The Chrysler Thunderbolt was named after the land speed record-holding car that Captain George Eyston drove at 357.53 mph over the measured mile at the Bonneville Salt Flats in September of 1938. Eyston’s own Thunderbolt was powered by dual twelve-cylinder Rolls-Royce aero engines, was more than 30 feet long and weighed 7 tons. Chrysler’s Thunderbolt, in contrast, made use of a considerably shorter 127.5-inch New Yorker chassis and a 323.5 cubic inch, “Spitfire” L-head inline eight-cylinder engine rated at 140 horsepower and 255 foot pounds of torque. As a prototype, the Thunderbolt also employed the three-speed Fluid Drive transmission that was not to see full development until after World War II on production Chrysler models. Additionally, it also featured an overdrive unit that permitted speeds in excess of 100 mph.

The Thunderbolt had push-button door switches both inside and out – yet another groundbreaking design cue. The interior was lavishly appointed in leather and Bedford cord, while the dash featured design advancements all its own. It was also the first modern motor car to use back-lit, Lucite-edged illuminated gauges; inlaid into the dash, they perfectly complemented the Imperial steering wheel and vertically mounted and inset radio.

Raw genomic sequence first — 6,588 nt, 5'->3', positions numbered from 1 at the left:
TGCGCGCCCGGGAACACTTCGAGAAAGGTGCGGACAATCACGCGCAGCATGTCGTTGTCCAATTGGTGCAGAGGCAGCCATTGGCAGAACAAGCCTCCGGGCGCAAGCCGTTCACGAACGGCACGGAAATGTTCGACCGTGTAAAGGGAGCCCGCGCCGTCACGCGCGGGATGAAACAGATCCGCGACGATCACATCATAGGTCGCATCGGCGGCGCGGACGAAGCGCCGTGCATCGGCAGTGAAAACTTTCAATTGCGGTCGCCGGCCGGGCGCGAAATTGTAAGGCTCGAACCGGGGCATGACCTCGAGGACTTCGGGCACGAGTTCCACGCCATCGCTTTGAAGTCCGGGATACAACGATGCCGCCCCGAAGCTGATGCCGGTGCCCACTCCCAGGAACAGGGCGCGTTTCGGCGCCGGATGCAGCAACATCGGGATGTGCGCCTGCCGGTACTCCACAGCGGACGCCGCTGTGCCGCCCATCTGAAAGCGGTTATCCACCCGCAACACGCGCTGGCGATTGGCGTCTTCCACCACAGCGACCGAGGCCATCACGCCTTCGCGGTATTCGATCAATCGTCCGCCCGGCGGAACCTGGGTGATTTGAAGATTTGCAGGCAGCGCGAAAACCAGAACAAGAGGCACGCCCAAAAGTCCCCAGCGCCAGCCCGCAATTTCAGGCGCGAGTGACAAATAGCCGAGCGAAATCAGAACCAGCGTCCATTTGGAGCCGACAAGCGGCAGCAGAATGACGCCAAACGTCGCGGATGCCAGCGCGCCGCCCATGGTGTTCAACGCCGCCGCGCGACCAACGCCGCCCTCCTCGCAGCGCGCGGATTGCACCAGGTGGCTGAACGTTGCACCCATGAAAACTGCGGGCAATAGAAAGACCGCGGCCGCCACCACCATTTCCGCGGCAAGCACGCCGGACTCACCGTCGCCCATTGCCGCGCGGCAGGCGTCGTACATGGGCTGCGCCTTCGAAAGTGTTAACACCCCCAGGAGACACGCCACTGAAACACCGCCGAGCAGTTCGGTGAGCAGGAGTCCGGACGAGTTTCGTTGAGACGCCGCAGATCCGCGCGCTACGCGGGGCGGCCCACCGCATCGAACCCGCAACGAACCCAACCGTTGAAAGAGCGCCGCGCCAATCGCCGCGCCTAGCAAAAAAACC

Without question, the Thunderbolt’s most impressive design feature was the ingeniously designed, electrically operated, retractable hardtop. The flick of one switch activated three separate synchronized operations that caused the top to retract into a space behind the bench seat. Access to the trunk was provided via a fully automatic sliding rear decklid – truly an incredible engineering task in 1941 and one that was not seen again on a production car until the Ford Fairlane 500 Skyliner of 1957.

Each of the five original Thunderbolts received a different color combination and was marked by a discreet lightning bolt on the smoothly contoured aluminum doors. Subtle differences, such as the exterior wraparound trim and dashboard finishes, made each car unique from the others. The curved windshield design proved to be a serious challenge, as it had never been used on an automobile before, and the glass companies had nothing like it ready for immediate use. Fortunately, the firm commissioned for the project produced a suitable windshield just in time without having to revert to a split V-type piece. In fact, this single hallmark would not appear on regular production cars until the early 1950s.